Centre for Computational Neuroscience and Robotics - CCNR


Showcase of recent publications

How active behaviour stabilises neural activity

Buckley CL, Toyoizumi T (2018) A theory of how active behavior stabilises neural activity: Neural gain modulation by closed-loop environmental feedback. PLoS Comput Biol 14(1): e1005926.

Animals actively exploring or interacting with their surroundings must process a cyclical flow of information from the environment through sensory receptors, the central nervous system, the musculoskeletal system and back to the environment. This closed-loop sensorimotor system is essential for an animal's ability to adapt and survive in complex environments. Importantly, closed loop feedback signals also regulate brainwide neural circuits for behavior. Specifically, the activity of coherent populations of neurons inform motor behaviours and in turn are influenced by sensory feedback signals mediated by the environment. We develop a theory that suggests that this feedback can explain the marked changes in large-scale neural dynamics and sensory processing (together referred to as brain state) that coincide with the onset of active behaviours. This feedback may contribute to flexible context dependent neural computations in brain systems.  

Propagation of beta/gamma rhythms in the cortico-basal ganglia circuits of the parkinsonian rat

West, T. O., Berthouze, L., Halliday, D. M., Litvak, V., Sharott, A., Magill, P. J., & Farmer, S. F. (2018). Propagation of beta/gamma rhythms in the cortico-basal ganglia circuits of the parkinsonian rat. Journal of neurophysiology119(5), 1608-1628.

We present a novel analysis of electrophysiological recordings in the cortico-basal ganglia network with the aim of evaluating several hypotheses concerning the origins of abnormal brain rhythms associated with Parkinson’s disease. We present evidence for changes in the directed connections within the network following chronic dopamine depletion in rodents. These findings speak to the plausibility of a “short-circuiting” of the network that gives rise to the conditions from which pathological synchronization may arise.

Neuronal energy consumption: biophysics, efficiency and evolution.

Niven, J E (2016) Neuronal energy consumption: biophysics, efficiency and evolution. Current Opinion in Neurobiology, 41. pp. 129-135. ISSN 0959-4388

Electrical and chemical signaling within and between neurons consumes energy. Recent studies have sought to refine our understanding of the processes that consume energy and their relationship to information processing by coupling experiments with computational models and energy budgets. These studies have produced insights into both how neurons and neural circuits function, and why they evolved to function in the way they do.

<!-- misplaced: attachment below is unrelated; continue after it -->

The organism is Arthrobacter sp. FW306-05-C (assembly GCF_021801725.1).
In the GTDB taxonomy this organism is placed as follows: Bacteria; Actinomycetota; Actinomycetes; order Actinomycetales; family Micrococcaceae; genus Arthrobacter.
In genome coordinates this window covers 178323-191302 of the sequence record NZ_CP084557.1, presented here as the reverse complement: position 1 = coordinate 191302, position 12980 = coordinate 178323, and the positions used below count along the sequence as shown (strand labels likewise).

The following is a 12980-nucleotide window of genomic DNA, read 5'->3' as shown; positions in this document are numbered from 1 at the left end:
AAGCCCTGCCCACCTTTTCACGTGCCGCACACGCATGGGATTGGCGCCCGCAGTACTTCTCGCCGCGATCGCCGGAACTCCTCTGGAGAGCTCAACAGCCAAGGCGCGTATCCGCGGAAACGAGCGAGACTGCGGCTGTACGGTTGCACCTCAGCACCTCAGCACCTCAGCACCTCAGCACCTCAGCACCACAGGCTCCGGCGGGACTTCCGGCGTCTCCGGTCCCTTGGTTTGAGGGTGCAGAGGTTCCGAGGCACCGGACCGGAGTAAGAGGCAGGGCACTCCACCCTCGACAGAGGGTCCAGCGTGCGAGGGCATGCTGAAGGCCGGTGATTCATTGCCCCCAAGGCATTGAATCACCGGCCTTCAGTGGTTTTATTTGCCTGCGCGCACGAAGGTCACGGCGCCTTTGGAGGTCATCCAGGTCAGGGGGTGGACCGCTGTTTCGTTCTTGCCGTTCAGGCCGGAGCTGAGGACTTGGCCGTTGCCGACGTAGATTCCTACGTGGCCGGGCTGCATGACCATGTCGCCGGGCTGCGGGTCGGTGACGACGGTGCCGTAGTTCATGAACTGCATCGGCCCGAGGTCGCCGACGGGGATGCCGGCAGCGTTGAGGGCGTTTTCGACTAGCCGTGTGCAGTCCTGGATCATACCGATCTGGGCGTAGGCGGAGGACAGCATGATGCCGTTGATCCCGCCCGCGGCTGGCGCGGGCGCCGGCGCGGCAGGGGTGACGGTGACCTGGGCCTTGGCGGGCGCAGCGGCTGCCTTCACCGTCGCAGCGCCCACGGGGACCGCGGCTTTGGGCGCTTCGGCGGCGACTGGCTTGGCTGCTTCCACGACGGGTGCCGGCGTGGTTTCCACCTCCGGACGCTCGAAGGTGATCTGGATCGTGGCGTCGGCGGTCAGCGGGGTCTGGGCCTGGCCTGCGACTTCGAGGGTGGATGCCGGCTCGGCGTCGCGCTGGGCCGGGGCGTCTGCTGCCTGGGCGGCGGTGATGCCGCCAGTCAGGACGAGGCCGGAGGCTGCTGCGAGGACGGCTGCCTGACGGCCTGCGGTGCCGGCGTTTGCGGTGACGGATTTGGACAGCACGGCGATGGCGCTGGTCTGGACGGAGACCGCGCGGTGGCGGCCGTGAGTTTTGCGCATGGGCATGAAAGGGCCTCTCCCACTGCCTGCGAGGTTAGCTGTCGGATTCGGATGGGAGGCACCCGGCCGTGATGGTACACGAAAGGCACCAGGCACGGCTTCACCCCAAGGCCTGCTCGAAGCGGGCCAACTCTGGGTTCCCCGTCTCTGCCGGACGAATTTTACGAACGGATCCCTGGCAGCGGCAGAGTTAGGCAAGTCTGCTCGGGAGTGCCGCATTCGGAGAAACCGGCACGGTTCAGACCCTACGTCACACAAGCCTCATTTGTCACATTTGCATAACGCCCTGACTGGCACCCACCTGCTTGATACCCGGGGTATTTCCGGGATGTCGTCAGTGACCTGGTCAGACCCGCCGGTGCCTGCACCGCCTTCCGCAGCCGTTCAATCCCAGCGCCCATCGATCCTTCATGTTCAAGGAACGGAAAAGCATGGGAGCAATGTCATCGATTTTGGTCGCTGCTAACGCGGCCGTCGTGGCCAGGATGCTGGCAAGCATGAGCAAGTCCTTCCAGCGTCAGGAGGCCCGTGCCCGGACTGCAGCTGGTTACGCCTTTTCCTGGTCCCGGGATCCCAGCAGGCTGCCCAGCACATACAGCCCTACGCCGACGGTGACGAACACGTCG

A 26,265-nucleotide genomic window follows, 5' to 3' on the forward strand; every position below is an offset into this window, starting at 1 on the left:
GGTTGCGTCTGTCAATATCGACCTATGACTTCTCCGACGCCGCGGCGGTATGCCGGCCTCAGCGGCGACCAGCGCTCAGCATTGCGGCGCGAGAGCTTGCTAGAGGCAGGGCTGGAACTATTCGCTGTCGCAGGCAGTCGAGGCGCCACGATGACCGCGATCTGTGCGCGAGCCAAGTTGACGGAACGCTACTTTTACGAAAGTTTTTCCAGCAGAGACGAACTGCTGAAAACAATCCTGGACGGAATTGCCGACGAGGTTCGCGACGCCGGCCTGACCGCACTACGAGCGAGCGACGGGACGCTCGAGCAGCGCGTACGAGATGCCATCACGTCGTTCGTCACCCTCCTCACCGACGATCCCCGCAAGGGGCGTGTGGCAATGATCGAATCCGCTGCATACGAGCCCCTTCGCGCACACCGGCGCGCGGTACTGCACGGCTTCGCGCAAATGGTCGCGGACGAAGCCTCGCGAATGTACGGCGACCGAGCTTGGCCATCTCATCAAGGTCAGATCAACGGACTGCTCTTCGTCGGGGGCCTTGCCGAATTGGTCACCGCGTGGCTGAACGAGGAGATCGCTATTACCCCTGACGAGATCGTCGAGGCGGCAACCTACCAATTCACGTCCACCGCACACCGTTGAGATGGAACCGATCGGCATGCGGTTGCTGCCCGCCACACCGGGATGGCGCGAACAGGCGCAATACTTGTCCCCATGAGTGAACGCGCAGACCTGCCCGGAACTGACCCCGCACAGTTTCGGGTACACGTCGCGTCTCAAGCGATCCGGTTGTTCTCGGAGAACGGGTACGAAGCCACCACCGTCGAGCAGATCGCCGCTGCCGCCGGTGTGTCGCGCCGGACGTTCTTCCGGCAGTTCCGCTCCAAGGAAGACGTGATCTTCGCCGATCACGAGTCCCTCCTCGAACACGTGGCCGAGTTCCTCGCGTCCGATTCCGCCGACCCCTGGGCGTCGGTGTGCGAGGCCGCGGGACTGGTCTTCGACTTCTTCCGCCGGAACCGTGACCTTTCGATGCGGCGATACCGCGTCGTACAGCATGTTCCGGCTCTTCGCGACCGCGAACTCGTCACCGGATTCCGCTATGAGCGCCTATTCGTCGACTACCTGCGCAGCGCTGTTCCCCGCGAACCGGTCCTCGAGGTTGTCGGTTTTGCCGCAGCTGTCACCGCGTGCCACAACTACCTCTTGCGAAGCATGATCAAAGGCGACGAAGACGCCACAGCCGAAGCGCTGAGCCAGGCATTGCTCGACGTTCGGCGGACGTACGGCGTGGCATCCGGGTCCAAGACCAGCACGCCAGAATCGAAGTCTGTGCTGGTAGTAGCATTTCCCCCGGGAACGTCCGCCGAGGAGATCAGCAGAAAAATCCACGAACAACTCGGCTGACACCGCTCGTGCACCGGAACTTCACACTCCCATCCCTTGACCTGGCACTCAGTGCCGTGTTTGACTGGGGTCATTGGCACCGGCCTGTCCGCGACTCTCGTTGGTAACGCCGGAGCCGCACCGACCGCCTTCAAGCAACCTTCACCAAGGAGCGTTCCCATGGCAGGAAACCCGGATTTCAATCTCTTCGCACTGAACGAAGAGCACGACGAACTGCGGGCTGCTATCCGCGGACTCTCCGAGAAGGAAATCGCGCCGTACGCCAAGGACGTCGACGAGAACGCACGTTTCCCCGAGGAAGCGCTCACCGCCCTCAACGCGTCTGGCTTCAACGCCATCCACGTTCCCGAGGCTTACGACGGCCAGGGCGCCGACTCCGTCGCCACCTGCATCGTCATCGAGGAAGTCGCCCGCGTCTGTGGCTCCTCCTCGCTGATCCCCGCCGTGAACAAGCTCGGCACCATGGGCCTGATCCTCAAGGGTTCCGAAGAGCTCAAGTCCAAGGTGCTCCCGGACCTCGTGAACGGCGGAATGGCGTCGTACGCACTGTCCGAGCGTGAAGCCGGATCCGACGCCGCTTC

How do small neural populations support visually guided behaviours?

Dewar ADM, Wystrach A, Philippides A, Graham P (2017) Neural coding in the visual system of Drosophila melanogaster: How do small neural populations support visually guided behaviours? PLoS Comput Biol 13(10): e1005735.

A general problem in neuroscience is understanding how sensory systems organise information to be at the service of behaviour. Computational approaches can be useful for such studies as they allow one to simulate the sensory experience of a behaving animal whilst considering how sensory information should be encoded. In flies, small subpopulations of identifiable neurons are known to be necessary for particular visual tasks, and the response properties of these populations have now been described in detail. Surprisingly, these populations are small, with only 14 or 28 neurons each, which suggests something of a sensory bottleneck. In this paper, we consider how the population code from these neurons relates to the information required to control specific behaviours. We conclude that, despite previous claims, flies are unlikely to possess a general-purpose pattern-learning ability. However, implicit information about the shape and size of objects, which is necessary for many ecologically important visually guided behaviours, does pass through the sensory bottleneck. These findings show that nervous systems can be particularly economical when specific populations of cells are paired with specific visual behaviours. This is a general-interest finding for computer vision and biomimetics, as well as sensory neuroscience.

An inexpensive flying robot design for embodied robotics

Sabo, C., Yavuz, E., Cope, A., Gumey, K., Vasilaki, E., Nowotny, T., & Marshall, J. A. (2017, May). An inexpensive flying robot design for embodied robotics research. In Neural Networks (IJCNN), 2017 International Joint Conference on(pp. 4171-4178). IEEE.

Flying insects are capable of a wide-range of flight and cognitive behaviors which are not currently understood. The replication of these capabilities is of interest to miniaturized robotics, because they share similar size, weight, and energy constraints. Currently, embodiment of insect behavior is primarily done on ground robots which utilize simplistic sensors and have different constraints to flying insects. This limits how much progress can be made on understanding how biological systems fundamentally work. To address this gap, we have developed an inexpensive robotic solution in the form of a quadcopter aptly named BeeBot. Our work shows that BeeBot can support the necessary payload to replicate the sensing capabilities which are vital to bees' flight navigation, including chemical sensing and a wide visual field-of-view. BeeBot is controlled wirelessly in order to process this sensor data off-board; for example, in neural networks. Our results demonstrate the suitability of the proposed approach for further study of the development of navigation algorithms and of embodiment of insect cognition.